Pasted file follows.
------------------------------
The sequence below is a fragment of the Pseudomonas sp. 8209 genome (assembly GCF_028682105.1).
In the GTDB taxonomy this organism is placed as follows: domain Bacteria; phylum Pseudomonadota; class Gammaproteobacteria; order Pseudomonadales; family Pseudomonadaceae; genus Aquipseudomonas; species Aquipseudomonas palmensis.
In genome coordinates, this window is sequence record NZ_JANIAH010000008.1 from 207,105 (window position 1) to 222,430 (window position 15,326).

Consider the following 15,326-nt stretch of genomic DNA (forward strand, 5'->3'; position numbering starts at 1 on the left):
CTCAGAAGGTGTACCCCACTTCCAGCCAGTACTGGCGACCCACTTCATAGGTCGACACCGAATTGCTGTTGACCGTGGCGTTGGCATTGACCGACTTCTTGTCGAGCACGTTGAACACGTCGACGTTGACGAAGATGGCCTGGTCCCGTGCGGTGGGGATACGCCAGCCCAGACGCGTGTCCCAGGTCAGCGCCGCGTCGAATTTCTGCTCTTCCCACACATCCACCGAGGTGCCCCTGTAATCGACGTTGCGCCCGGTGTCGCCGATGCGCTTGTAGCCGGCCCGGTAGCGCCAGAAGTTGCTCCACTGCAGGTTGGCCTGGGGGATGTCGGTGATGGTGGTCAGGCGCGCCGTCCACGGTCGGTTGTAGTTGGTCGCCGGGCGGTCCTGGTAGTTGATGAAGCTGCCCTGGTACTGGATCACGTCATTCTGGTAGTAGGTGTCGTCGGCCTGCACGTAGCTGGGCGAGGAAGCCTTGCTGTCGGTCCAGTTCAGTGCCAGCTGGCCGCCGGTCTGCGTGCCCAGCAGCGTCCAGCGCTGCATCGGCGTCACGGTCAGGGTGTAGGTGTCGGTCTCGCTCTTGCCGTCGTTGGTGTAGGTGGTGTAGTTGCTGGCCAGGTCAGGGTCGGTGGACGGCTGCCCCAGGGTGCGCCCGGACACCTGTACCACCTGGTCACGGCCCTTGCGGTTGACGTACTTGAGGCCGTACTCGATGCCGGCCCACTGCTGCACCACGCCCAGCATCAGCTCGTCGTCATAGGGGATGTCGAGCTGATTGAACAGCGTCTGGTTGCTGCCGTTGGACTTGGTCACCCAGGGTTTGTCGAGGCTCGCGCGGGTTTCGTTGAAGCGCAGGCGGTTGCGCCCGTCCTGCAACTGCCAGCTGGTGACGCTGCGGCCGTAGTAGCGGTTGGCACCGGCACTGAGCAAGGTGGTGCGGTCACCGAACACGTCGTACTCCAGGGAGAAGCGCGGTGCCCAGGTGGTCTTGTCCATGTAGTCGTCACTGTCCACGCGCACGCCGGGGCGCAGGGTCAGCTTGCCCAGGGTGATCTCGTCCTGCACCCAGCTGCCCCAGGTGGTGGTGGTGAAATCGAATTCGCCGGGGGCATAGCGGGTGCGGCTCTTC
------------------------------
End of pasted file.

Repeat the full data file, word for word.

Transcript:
The sequence below is a fragment of the Pseudomonas sp. 8209 genome (assembly GCF_028682105.1).
In the GTDB taxonomy this organism is placed as follows: domain Bacteria; phylum Pseudomonadota; class Gammaproteobacteria; order Pseudomonadales; family Pseudomonadaceae; genus Aquipseudomonas; species Aquipseudomonas palmensis.
In genome coordinates, this window is sequence record NZ_JANIAH010000008.1 from 207,105 (window position 1) to 222,430 (window position 15,326).

Consider the following 15,326-nt stretch of genomic DNA (forward strand, 5'->3'; position numbering starts at 1 on the left):
CTCAGAAGGTGTACCCCACTTCCAGCCAGTACTGGCGACCCACTTCATAGGTCGACACCGAATTGCTGTTGACCGTGGCGTTGGCATTGACCGACTTCTTGTCGAGCACGTTGAACACGTCGACGTTGACGAAGATGGCCTGGTCCCGTGCGGTGGGGATACGCCAGCCCAGACGCGTGTCCCAGGTCAGCGCCGCGTCGAATTTCTGCTCTTCCCACACATCCACCGAGGTGCCCCTGTAATCGACGTTGCGCCCGGTGTCGCCGATGCGCTTGTAGCCGGCCCGGTAGCGCCAGAAGTTGCTCCACTGCAGGTTGGCCTGGGGGATGTCGGTGATGGTGGTCAGGCGCGCCGTCCACGGTCGGTTGTAGTTGGTCGCCGGGCGGTCCTGGTAGTTGATGAAGCTGCCCTGGTACTGGATCACGTCATTCTGGTAGTAGGTGTCGTCGGCCTGCACGTAGCTGGGCGAGGAAGCCTTGCTGTCGGTCCAGTTCAGTGCCAGCTGGCCGCCGGTCTGCGTGCCCAGCAGCGTCCAGCGCTGCATCGGCGTCACGGTCAGGGTGTAGGTGTCGGTCTCGCTCTTGCCGTCGTTGGTGTAGGTGGTGTAGTTGCTGGCCAGGTCAGGGTCGGTGGACGGCTGCCCCAGGGTGCGCCCGGACACCTGTACCACCTGGTCACGGCCCTTGCGGTTGACGTACTTGAGGCCGTACTCGATGCCGGCCCACTGCTGCACCACGCCCAGCATCAGCTCGTCGTCATAGGGGATGTCGAGCTGATTGAACAGCGTCTGGTTGCTGCCGTTGGACTTGGTCACCCAGGGTTTGTCGAGGCTCGCGCGGGTTTCGTTGAAGCGCAGGCGGTTGCGCCCGTCCTGCAACTGCCAGCTGGTGACGCTGCGGCCGTAGTAGCGGTTGGCACCGGCACTGAGCAAGGTGGTGCGGTCACCGAACACGTCGTACTCCAGGGAGAAGCGCGGTGCCCAGGTGGTCTTGTCCATGTAGTCGTCACTGTCCACGCGCACGCCGGGGCGCAGGGTCAGCTTGCCCAGGGTGATCTCGTCCTGCACCCAGCTGCCCCAGGTGGTGGTGGTGAAATCGAATTCGCCGGGGGCATAGCGGGTGCGGCTCTTC